When I ask patients to point to their hip, I get a variety of locations. Some point to their buttock area, some to the outside part of their thigh, and some to their groin. Buttock pain is often due to spine problems such as osteoarthritis of the spine or disc problems such as a herniated disc in the spine. Pain on the outside of the thigh is typically due to hip bursitis, inflammation of the bursa sac on the outside of the hip. True hip pain manifests itself as deep groin pain which can extend down the front of the thigh to the knee. The most common cause of this type of pain is osteoarthritis, or wear and tear changes of the hip joint itself. Osteoarthritis of the hip can range from mild to severe and accompanying symptoms can vary as well. Mild pain can often be controlled with anti-inflammatory medications. These can either be over the counter (non-prescriptive) or require the prescription of a doctor. When taken on a daily basis, these medicines can help to keep the inflammation associated with arthritis to a minimum, thus reducing pain. More progressive arthritis can interfere with one’s ability to walk or participate in sports such as golf. A course of physical therapy may be helpful to strengthen the muscles around the hip, thus taking the force off the damaged hip joint and relieving pain. Sometimes, a cane or walker is needed to minimize the stress across the joint. Cortisone, a concentrated dose of anti-inflammatory medicine, can be injected directly into the damaged hip joint under image guidance. This medicine can provide months of relief of pain, allowing individuals to return to activities in a pain free manner and can be repeated several times a year as needed. In severe arthritis, often the only cure is hip replacement surgery. This surgery removes the worn out hip joint and replaces it with artificial components. Only you and your doctor can determine the etiology of your pain and the treatment regimen that is best for you!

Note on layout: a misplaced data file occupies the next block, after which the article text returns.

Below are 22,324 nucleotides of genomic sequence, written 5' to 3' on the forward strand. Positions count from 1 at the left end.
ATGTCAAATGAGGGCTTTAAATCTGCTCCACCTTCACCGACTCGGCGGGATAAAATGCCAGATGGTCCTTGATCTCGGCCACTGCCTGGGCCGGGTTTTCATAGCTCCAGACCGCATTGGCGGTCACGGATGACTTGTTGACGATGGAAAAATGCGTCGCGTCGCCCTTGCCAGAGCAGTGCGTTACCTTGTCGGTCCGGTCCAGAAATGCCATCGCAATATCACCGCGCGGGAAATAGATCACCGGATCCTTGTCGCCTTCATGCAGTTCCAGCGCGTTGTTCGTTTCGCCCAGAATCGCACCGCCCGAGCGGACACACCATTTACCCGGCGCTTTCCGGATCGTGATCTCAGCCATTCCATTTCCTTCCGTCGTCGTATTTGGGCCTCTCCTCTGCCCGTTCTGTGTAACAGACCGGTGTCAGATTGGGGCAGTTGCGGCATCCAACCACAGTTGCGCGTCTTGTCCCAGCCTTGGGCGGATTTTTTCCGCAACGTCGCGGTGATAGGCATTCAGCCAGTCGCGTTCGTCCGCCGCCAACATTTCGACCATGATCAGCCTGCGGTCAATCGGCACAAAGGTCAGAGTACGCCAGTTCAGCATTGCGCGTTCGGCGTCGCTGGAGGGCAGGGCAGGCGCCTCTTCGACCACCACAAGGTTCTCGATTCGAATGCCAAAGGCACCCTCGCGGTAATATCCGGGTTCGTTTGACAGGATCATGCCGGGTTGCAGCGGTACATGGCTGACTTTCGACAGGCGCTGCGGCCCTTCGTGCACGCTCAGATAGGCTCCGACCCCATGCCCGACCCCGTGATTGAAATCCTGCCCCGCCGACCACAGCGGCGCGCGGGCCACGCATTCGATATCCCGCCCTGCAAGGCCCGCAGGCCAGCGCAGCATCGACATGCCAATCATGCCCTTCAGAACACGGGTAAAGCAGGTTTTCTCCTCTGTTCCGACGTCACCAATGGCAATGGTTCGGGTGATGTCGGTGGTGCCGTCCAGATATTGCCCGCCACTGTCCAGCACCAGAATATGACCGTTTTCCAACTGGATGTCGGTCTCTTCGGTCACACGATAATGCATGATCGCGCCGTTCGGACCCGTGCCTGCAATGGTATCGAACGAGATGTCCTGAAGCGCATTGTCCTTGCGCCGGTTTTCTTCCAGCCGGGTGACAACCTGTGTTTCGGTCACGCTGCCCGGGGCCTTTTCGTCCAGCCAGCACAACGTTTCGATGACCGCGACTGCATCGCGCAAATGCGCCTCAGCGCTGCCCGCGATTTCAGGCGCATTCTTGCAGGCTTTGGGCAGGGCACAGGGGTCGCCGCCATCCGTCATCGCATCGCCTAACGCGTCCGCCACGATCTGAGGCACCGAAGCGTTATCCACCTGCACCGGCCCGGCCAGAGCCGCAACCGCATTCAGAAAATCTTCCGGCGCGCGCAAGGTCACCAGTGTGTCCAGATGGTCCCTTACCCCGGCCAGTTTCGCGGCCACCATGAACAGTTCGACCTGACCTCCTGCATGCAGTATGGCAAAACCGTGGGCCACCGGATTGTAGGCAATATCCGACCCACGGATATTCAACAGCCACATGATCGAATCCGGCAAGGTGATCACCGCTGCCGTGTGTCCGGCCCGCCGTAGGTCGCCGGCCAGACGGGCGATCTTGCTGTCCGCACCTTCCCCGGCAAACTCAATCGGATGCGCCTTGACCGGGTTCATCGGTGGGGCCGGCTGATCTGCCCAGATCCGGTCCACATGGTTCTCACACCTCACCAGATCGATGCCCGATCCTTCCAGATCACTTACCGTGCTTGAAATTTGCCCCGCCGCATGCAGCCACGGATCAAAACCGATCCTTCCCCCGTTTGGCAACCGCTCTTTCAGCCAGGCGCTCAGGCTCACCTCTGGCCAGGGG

Jennifer L. Cook, M.D.